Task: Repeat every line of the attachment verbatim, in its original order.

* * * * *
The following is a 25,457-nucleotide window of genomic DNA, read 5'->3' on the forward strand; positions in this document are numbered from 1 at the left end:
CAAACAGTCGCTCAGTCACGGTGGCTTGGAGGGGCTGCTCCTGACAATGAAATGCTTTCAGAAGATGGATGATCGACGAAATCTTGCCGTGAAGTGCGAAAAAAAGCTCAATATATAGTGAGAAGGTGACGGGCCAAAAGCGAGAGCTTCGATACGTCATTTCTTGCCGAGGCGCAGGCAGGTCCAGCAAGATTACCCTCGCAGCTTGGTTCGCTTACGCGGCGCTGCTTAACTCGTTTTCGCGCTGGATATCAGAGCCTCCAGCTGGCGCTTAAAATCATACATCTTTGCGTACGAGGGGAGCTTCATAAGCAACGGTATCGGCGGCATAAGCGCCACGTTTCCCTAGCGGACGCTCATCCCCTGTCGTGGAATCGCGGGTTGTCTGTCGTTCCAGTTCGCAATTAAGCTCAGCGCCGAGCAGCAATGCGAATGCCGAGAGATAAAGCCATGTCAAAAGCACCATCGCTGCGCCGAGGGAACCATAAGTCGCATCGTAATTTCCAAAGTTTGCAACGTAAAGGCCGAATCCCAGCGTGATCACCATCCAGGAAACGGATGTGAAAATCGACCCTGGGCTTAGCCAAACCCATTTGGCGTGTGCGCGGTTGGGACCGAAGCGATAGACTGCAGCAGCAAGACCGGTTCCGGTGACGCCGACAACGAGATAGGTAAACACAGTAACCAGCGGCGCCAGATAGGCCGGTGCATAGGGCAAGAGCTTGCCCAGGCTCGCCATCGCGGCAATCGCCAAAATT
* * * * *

The following is a 25,457-nucleotide window of genomic DNA, read 5'->3' on the forward strand; positions in this document are numbered from 1 at the left end:
CAAACAGTCGCTCAGTCACGGTGGCTTGGAGGGGCTGCTCCTGACAATGAAATGCTTTCAGAAGATGGATGATCGACGAAATCTTGCCGTGAAGTGCGAAAAAAAGCTCAATATATAGTGAGAAGGTGACGGGCCAAAAGCGAGAGCTTCGATACGTCATTTCTTGCCGAGGCGCAGGCAGGTCCAGCAAGATTACCCTCGCAGCTTGGTTCGCTTACGCGGCGCTGCTTAACTCGTTTTCGCGCTGGATATCAGAGCCTCCAGCTGGCGCTTAAAATCATACATCTTTGCGTACGAGGGGAGCTTCATAAGCAACGGTATCGGCGGCATAAGCGCCACGTTTCCCTAGCGGACGCTCATCCCCTGTCGTGGAATCGCGGGTTGTCTGTCGTTCCAGTTCGCAATTAAGCTCAGCGCCGAGCAGCAATGCGAATGCCGAGAGATAAAGCCATGTCAAAAGCACCATCGCTGCGCCGAGGGAACCATAAGTCGCATCGTAATTTCCAAAGTTTGCAACGTAAAGGCCGAATCCCAGCGTGATCACCATCCAGGAAACGGATGTGAAAATCGACCCTGGGCTTAGCCAAACCCATTTGGCGTGTGCGCGGTTGGGACCGAAGCGATAGACTGCAGCAGCAAGACCGGTTCCGGTGACGCCGACAACGAGATAGGTAAACACAGTAACCAGCGGCGCCAGATAGGCCGGTGCATAGGGCAAGAGCTTGCCCAGGCTCGCCATCGCGGCAATCGCCAAAATT